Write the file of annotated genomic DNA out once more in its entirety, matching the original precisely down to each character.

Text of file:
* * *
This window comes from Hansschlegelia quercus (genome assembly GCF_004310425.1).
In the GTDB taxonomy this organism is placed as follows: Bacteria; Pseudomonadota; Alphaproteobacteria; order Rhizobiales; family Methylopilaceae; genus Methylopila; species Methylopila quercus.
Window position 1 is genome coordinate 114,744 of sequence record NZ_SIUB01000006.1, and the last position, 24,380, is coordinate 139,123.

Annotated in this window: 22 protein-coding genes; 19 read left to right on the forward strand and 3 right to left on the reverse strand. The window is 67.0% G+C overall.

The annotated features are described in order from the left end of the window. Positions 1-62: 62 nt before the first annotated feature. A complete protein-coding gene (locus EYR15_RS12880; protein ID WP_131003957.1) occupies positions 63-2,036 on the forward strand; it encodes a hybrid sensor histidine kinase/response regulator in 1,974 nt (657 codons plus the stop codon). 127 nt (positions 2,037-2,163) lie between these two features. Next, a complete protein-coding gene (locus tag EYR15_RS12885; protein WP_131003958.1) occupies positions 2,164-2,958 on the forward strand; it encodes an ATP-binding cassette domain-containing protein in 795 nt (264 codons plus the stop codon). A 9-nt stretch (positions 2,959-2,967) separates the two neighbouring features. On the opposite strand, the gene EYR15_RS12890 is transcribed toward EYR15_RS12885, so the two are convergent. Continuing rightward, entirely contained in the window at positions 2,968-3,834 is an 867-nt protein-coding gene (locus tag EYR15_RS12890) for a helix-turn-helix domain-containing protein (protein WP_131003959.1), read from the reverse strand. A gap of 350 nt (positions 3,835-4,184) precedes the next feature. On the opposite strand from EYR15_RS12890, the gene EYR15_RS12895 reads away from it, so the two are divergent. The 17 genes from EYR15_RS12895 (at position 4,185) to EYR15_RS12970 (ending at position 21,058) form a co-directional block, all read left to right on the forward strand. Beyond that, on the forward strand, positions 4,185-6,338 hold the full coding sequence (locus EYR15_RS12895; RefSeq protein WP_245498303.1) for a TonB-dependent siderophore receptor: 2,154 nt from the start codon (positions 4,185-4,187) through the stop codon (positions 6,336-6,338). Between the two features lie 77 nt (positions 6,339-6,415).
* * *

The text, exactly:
This window comes from Hansschlegelia quercus (genome assembly GCF_004310425.1).
In the GTDB taxonomy this organism is placed as follows: Bacteria; Pseudomonadota; Alphaproteobacteria; order Rhizobiales; family Methylopilaceae; genus Methylopila; species Methylopila quercus.
Window position 1 is genome coordinate 114,744 of sequence record NZ_SIUB01000006.1, and the last position, 24,380, is coordinate 139,123.

Annotated in this window: 22 protein-coding genes; 19 read left to right on the forward strand and 3 right to left on the reverse strand. The window is 67.0% G+C overall.

The annotated features are described in order from the left end of the window. Positions 1-62: 62 nt before the first annotated feature. A complete protein-coding gene (locus EYR15_RS12880; protein ID WP_131003957.1) occupies positions 63-2,036 on the forward strand; it encodes a hybrid sensor histidine kinase/response regulator in 1,974 nt (657 codons plus the stop codon). 127 nt (positions 2,037-2,163) lie between these two features. Next, a complete protein-coding gene (locus tag EYR15_RS12885; protein WP_131003958.1) occupies positions 2,164-2,958 on the forward strand; it encodes an ATP-binding cassette domain-containing protein in 795 nt (264 codons plus the stop codon). A 9-nt stretch (positions 2,959-2,967) separates the two neighbouring features. On the opposite strand, the gene EYR15_RS12890 is transcribed toward EYR15_RS12885, so the two are convergent. Continuing rightward, entirely contained in the window at positions 2,968-3,834 is an 867-nt protein-coding gene (locus tag EYR15_RS12890) for a helix-turn-helix domain-containing protein (protein WP_131003959.1), read from the reverse strand. A gap of 350 nt (positions 3,835-4,184) precedes the next feature. On the opposite strand from EYR15_RS12890, the gene EYR15_RS12895 reads away from it, so the two are divergent. The 17 genes from EYR15_RS12895 (at position 4,185) to EYR15_RS12970 (ending at position 21,058) form a co-directional block, all read left to right on the forward strand. Beyond that, on the forward strand, positions 4,185-6,338 hold the full coding sequence (locus EYR15_RS12895; RefSeq protein WP_245498303.1) for a TonB-dependent siderophore receptor: 2,154 nt from the start codon (positions 4,185-4,187) through the stop codon (positions 6,336-6,338). Between the two features lie 77 nt (positions 6,339-6,415).